Biomedical study seeks participants
The large-scale study of what causes health and disease is enrolling participants at Stanford. All are welcome to apply. In particular, the project is seeking ethnic minorities and individuals with an increased risk of disease.
Robot-assisted surgery not always cost-effective
A Stanford study of nearly 24,000 patients with kidney cancer concluded that robot-assisted laparoscopic surgeries are associated with increases in operating times and cost compared with conventional laparoscopic surgeries.
Fixing hearts of infants with genetic defects
Infants with the genetic disorders trisomy 13 or 18 are more likely to survive if they undergo heart surgery, a study from researchers at Stanford and the University of Arkansas has found.
Decoding tumor super-suppression
Stanford scientists have found an answer to one of cancer biology’s toughest and most important questions: How does the body suppress tumors?…
Heroin discharges surpass opioid discharges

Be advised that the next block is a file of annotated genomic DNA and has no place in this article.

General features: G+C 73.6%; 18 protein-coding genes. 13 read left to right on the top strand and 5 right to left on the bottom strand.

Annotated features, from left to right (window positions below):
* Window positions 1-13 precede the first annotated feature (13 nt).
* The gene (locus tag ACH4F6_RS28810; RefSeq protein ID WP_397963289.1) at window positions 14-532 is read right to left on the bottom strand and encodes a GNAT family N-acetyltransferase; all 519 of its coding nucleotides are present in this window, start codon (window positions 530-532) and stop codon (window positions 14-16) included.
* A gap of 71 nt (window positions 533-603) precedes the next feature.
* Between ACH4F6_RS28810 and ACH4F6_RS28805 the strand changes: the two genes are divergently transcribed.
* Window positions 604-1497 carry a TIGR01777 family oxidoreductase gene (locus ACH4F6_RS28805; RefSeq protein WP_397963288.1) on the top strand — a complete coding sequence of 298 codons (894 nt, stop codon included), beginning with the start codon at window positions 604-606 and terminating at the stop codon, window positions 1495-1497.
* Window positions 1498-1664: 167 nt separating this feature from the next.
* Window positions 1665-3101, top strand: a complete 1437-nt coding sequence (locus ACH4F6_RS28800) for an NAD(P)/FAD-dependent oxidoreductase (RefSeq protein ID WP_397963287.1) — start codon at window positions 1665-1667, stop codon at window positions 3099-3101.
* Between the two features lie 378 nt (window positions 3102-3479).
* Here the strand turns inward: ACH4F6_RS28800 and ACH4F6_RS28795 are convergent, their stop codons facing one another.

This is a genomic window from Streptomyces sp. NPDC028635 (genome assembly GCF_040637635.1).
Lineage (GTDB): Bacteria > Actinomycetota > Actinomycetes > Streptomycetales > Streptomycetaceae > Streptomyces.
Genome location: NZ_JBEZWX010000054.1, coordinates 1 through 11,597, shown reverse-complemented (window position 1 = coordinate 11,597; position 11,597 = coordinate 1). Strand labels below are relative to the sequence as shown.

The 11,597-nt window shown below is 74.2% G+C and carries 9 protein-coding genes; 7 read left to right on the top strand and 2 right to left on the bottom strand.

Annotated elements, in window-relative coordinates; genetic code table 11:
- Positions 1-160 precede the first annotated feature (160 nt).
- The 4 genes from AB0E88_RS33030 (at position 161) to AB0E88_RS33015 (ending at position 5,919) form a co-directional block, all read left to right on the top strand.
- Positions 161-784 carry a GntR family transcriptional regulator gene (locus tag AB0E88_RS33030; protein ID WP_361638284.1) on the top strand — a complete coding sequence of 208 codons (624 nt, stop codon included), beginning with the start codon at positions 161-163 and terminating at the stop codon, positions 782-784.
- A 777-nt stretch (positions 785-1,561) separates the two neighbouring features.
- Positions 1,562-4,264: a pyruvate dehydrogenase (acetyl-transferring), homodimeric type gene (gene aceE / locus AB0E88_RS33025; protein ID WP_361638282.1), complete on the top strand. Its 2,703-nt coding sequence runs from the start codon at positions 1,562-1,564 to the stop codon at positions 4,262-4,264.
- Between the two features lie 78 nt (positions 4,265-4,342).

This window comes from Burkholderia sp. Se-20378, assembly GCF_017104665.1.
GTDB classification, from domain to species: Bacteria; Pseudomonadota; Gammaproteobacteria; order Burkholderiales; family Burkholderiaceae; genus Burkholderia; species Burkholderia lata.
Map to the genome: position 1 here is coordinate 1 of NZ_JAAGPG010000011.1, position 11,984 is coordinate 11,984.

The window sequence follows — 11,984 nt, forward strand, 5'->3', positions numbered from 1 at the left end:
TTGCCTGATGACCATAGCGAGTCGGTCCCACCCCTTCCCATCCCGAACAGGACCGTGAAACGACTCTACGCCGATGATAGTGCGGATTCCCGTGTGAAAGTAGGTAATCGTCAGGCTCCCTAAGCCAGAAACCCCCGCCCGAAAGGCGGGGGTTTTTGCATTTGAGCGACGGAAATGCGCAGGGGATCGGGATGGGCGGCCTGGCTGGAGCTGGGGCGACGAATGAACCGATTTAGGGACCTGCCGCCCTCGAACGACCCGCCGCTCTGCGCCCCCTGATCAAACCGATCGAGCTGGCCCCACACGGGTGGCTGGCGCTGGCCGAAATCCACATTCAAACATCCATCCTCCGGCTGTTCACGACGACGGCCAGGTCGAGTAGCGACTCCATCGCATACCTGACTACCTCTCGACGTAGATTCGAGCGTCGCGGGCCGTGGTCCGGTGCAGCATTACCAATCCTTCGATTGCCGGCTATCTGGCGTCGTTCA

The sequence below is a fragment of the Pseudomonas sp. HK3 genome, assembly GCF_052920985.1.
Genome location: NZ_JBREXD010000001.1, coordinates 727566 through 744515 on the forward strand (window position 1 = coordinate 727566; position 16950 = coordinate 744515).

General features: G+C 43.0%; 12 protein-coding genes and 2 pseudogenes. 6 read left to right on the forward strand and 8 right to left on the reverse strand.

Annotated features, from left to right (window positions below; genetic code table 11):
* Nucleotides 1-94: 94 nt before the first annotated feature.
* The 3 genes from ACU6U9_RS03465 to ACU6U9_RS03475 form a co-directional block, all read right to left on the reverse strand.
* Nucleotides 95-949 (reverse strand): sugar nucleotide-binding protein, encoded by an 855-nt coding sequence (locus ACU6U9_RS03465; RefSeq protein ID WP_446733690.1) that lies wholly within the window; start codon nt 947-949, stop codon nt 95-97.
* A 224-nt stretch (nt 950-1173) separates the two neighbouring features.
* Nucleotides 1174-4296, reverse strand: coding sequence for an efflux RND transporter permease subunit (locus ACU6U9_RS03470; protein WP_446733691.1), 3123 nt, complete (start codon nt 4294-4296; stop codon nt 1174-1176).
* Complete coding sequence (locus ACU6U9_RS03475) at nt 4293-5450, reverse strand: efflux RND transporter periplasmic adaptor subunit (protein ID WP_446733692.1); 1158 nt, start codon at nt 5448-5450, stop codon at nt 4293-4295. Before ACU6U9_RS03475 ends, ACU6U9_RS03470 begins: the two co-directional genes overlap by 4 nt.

The findings of a new Stanford-led study suggest that illicit drugs are beginning to replace prescription opioids as the source of the national drug epidemic.
After medical error, apology goes a long way
New research shows that discussing hospital errors with patients leads to better patient safety without spurring a barrage of malpractice claims.
‘Love hormone’ key to sociability
Oxytocin, a substance involved in nurturing, sexual and pair-bonding behaviors, has also been implicated in overall sociability. A new Stanford study in mice describes the brain circuitry that’s involved.
Brain tumor growth stopped
High-grade gliomas, a group of aggressive brain tumors, cease growing in mice if a signaling molecule called neuroligin-3 is absent or its activity is blocked with drugs, a Stanford team has shown.
Marsupial moms express placental genes in milk
Marsupials have short pregnancies. Their placentas mimic those of mice during early fetal development, while other key placental genes are expressed and secreted into milk for the offspring, Stanford researchers say.
Finding the immune clock of pregnancy
A woman’s immune system changes throughout a normal pregnancy in a highly orchestrated manner, Stanford researchers have found. The findings lay the groundwork for tests to predict preterm birth.
Leading in Precision Health
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